That fish released, I spent the next two or so hours chasing fish around the swims. I had a few dropped runs and plenty of spooked of fish in the shallower swims I'd baited. The session ended on a frustrating note though when I located a pair of very nice fish feeding on some bait I'd put tight to a weed bed. I patiently waited for them to move off long enough for me to get the rig in the water, but it never happened. Soon some smaller fish clocked what was going on and moved in. In no time at all there were ten or more smaller carp tearing the spot up and churning up the bottom until the entire swim was clouded. I did try putting a bait in amongst them, but there was actually to many fish in the swim bumping into the line. The final view was kind of good though, when one of the fish felt the line catch in its fin or something and it shot off sending every fish in the swim off in all directions like a star burst of panicked carp. Now with all the baited spots cleaned out and the carp gone it seemed the perfect end to the session, and I headed for home satisfied with another fun carp stalking session on Horseshoe pool.

Friday, 19 August 2016

Poor relations #1

I've always thought the Leam to be the poor relation of the Warks Avon. This isn't a theory I have formulated out of thin air, it's based on hard evidence collected by myself and others. Literally there has always seemed to be smaller quantities of smaller fish in it than the Avon. I know all rivers aren't equal in fish populations and that there is probably a million ecological and geographic reasons why this should be so. Any reasons aside though, the fact is that you just don't ever hear anything to tempt you to fish the Leam and I think the lack of angling attention itself doesn't help its reputation.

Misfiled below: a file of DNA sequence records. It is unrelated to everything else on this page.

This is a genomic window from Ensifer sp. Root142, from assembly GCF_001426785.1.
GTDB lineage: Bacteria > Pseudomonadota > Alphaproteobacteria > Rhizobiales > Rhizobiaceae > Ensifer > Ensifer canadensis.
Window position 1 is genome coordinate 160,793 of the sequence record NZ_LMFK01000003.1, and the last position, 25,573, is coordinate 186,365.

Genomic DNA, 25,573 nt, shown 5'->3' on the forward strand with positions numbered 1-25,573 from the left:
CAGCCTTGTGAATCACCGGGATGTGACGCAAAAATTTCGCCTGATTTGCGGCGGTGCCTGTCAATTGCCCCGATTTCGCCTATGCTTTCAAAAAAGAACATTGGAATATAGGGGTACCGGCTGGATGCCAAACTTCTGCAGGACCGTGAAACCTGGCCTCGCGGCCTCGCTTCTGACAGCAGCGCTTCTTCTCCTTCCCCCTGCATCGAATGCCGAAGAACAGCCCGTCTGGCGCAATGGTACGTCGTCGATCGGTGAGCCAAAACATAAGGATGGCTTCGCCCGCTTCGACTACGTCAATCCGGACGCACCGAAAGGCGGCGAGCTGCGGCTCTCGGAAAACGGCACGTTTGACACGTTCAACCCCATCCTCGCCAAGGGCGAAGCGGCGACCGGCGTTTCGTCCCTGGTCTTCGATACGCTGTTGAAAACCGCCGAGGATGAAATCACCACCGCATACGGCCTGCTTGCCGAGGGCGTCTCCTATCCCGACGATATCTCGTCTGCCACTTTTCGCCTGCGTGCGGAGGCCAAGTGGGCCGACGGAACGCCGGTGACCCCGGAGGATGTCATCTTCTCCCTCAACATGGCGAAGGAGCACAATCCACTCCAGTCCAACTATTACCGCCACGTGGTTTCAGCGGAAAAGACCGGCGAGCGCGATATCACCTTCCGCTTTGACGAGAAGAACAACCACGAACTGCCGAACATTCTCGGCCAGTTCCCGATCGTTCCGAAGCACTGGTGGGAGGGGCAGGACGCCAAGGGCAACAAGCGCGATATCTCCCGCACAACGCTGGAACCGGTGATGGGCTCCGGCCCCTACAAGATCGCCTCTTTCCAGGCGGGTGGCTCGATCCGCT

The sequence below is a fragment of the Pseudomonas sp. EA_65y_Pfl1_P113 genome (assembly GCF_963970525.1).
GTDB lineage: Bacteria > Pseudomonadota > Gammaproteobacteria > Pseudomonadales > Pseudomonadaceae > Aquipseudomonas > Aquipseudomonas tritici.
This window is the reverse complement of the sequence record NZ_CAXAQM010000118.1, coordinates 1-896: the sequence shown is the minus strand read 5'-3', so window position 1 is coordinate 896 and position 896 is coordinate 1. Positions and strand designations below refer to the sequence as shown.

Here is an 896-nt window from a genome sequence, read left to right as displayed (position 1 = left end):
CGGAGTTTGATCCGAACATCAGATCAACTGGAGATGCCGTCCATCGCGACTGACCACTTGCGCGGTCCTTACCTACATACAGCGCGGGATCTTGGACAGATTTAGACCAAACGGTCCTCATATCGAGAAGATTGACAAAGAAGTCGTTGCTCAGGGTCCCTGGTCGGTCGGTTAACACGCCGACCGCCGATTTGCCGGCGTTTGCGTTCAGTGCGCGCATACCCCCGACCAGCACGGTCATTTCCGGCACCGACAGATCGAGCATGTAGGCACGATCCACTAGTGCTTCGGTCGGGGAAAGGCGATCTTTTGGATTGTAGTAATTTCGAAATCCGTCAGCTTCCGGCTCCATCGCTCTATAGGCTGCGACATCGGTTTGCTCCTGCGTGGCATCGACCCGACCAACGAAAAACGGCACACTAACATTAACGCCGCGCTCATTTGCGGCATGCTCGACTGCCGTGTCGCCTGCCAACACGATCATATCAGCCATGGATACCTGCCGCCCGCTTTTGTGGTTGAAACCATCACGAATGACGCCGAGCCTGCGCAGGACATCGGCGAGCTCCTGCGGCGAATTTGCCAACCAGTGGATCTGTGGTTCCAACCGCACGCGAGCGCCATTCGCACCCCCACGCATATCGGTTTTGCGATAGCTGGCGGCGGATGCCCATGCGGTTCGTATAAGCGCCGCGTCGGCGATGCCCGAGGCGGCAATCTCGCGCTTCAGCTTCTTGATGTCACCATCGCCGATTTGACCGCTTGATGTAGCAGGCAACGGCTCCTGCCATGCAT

Saying all that the other day I drove over the river in my van, looked out the window and my fishing senses went wild, it looked that good. As far as the eye could see the sloth-like Leam was lined with Lily pads and it looked just up my street for a spot of summer lure fishing. So early in the morning I headed down with a bag full of lures and my new Diawa crazy cranker lure rod to see for myself if there might be any good sport to be had amongst those beautiful dense beds of lily pads.

I parked in the free car park above Princes Drive weir, grabbed my kit and headed straight for the weir itself. It was quite an odd experience walking out along the stepped wall of the weir to the centre of the river with the entire mass of the Leam sluggishly crawling towards you. Sadly though there were signs that not only was this popular spot frequented by the local colour, but also by possibly our eastern European friends. Along with the empty packets of cheap spinner lures discarded in the bushes were innumerable empty cans of Tyskie and the like.